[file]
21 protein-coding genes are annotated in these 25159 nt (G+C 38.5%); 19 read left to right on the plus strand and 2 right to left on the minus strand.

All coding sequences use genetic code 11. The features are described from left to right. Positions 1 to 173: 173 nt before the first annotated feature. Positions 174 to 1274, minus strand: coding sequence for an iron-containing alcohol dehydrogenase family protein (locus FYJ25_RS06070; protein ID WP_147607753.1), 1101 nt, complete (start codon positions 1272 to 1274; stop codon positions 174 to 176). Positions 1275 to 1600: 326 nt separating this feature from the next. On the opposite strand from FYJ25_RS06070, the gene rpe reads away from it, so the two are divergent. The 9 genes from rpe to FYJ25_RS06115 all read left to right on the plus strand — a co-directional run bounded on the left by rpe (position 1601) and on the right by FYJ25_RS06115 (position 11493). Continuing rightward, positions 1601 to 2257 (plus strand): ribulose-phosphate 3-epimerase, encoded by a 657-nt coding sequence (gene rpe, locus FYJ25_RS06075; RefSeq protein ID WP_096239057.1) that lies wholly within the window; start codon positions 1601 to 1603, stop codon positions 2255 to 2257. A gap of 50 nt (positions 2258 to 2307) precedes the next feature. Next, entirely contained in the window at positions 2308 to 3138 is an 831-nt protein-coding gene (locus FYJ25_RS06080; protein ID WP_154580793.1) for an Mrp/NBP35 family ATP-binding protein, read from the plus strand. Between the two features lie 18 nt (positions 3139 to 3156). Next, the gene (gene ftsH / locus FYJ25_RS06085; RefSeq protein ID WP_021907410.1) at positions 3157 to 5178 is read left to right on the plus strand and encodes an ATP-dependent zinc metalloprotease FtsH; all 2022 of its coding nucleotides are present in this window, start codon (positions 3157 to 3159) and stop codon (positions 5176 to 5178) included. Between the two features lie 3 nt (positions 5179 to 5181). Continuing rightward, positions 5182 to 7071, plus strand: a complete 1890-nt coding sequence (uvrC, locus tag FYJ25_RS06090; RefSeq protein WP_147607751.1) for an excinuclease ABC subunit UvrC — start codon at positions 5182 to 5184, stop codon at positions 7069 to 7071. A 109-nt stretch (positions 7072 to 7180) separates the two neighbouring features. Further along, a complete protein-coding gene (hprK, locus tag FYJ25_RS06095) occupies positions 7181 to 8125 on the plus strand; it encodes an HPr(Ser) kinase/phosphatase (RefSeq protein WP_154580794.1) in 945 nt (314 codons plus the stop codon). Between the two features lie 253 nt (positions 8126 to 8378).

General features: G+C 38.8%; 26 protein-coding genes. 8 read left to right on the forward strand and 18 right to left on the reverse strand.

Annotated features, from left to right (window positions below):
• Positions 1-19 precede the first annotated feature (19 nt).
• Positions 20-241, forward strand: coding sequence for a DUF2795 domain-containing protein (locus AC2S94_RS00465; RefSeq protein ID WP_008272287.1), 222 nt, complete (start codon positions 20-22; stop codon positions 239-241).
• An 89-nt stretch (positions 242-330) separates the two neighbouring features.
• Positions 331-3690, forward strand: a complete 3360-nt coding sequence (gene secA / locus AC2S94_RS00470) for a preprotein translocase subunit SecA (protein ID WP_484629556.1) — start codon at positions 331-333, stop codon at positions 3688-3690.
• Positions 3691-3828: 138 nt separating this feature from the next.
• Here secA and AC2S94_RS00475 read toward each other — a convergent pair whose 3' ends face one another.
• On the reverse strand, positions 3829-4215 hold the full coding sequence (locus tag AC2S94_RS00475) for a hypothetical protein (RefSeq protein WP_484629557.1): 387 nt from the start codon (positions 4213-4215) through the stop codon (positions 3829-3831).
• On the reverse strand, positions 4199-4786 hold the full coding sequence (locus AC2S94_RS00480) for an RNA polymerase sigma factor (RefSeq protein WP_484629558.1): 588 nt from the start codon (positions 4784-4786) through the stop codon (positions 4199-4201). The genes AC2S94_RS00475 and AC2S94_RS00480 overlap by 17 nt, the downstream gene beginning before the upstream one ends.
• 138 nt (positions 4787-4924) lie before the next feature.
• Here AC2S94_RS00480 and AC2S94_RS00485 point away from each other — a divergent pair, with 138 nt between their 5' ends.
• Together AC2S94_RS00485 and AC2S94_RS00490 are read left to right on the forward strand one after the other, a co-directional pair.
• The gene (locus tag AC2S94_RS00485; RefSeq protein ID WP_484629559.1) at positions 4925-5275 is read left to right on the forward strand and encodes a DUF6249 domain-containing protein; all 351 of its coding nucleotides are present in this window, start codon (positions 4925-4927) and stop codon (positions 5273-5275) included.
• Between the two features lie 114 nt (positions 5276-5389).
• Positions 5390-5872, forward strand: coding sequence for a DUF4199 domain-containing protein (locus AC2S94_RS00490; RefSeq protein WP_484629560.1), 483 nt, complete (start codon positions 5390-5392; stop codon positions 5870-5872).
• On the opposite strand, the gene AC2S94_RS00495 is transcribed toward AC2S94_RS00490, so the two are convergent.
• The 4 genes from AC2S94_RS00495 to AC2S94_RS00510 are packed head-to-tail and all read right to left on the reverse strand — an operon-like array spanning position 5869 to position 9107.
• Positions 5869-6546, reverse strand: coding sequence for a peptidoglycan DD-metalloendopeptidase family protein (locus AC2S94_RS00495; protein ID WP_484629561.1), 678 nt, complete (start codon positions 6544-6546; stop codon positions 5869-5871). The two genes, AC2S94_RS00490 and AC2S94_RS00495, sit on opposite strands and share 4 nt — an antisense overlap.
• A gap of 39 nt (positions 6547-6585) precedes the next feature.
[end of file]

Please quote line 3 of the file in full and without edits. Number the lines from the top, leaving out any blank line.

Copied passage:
General features: G+C 38.8%; 26 protein-coding genes. 8 read left to right on the forward strand and 18 right to left on the reverse strand.